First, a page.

What to Draw for Practice

Do you still have your bowl of fruit?

That bowl of fruit that every bloody artist that has ever lived has had to draw? I have mine somewhere, tucked away inside a plastic wallet labelled ‘Secondary School Stuff’. God that was a boring day. Perhaps not as boring as the day I had to imitate Georgia O’Keeffe, but close.

But hey – that’s practising isn’t it?

Properly I mean. Doodling cartoon characters on lined paper with a blue biro isn’t properly practising is it? That’s just messing about.

It’s such rubbish.

We’re taught to draw inside such a limited spectrum that it’s a wonder anyone still wants to do it at all. We’re forced out of developing our own styles and into imitating someone else’s.

But it is a double edged sword. Whilst I was drawing that bowl of fruit, what I probably wanted to be drawing was Sonic the Hedgehog, or maybe a character from Dragon Ball Z.

sonic vs super sonic

Sonic vs Super-Sonic by Alexander Singleton (Age 9)

But giving me free reign to while away my art lessons doing that would have been just as pointless. Although I would be drawing what I wanted, I’d still have been imitating someone else’s style at the expense of developing my own.

Now don’t get me wrong – I’m all for drawing from life, and studying other artists work, there is tonne we can learn just from looking into another artists process. But it has to be within the context of your own style, otherwise it’s worthless.

It’s just messing about.

It may well be that this phase of imitation is something that we all have to go through on our path to finding our own style, but the danger lies in not realising when that phase is done. When it’s time to start making changes and working in your own way.

So what should you choose to draw when you practice then?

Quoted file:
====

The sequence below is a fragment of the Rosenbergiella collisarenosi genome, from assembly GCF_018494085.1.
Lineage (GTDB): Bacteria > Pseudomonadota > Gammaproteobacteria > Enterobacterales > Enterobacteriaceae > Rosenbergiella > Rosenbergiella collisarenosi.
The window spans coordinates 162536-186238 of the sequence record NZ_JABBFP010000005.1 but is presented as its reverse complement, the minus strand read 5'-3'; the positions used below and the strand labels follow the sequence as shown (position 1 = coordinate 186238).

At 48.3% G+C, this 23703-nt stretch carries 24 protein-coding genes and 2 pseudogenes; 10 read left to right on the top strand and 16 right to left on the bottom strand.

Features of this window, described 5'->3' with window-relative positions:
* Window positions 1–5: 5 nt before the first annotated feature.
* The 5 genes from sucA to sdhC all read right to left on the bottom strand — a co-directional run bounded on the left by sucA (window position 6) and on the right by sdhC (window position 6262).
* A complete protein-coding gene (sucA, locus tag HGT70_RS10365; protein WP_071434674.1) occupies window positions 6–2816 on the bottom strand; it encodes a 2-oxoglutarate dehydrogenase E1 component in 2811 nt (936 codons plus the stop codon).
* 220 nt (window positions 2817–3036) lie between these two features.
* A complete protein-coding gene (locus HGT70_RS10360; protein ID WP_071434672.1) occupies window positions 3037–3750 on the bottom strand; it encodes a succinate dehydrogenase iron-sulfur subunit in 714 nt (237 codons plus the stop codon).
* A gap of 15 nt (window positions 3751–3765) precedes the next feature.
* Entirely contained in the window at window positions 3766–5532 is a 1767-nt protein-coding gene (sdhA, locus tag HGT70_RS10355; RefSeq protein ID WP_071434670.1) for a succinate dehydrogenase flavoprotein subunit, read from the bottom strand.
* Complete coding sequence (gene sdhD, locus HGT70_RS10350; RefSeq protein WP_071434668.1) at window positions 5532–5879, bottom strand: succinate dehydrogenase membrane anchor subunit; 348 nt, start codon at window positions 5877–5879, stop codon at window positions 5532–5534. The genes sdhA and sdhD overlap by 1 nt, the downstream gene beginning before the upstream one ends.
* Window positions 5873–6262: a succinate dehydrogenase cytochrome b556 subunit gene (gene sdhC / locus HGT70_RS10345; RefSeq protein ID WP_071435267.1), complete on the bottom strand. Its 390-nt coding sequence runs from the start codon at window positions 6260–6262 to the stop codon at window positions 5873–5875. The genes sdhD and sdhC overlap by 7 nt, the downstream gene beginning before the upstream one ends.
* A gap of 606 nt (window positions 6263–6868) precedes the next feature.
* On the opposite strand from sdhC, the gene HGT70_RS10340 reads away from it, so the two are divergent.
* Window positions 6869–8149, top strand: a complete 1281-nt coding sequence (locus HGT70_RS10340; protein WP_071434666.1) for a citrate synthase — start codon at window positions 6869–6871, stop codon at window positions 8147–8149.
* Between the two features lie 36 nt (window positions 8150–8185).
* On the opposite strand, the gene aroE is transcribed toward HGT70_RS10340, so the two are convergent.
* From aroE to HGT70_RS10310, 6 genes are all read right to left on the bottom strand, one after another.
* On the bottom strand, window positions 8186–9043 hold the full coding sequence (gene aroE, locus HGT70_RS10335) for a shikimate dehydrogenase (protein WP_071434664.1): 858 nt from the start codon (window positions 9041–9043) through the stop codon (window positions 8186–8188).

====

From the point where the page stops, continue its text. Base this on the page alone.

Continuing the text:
Whatever you want. Draw what excites you. Draw what you’re interested in. Draw whatever your mind desperately wants to get onto paper. Your best work will always be of the subject you are most personally invested in. The important part is drawing in your style.

I love computer games, so when I practice illustration techniques I invariably draw characters from games. Yes I look at concept art, but only for reference. I make sure the drawing itself is always in my style.

Once you get this concept into your head it becomes an immensely enjoyable process. You’re given all these elements that have to be in the illustration, but how exactly you put them all there is entirely up to you. It’s a challenge every time, and a fun one too.

Cloud Strife

Cloud Strife by Alexander Singleton (Age 29)

The time may come where I fancy drawing a bowl of fruit again. Maybe that idea will excite me, and I will be thoroughly invested in it (although I do give you permission to shoot me if that’s ever actually the case). But that’s not important. The subject is never important. So long as it’s in your style.


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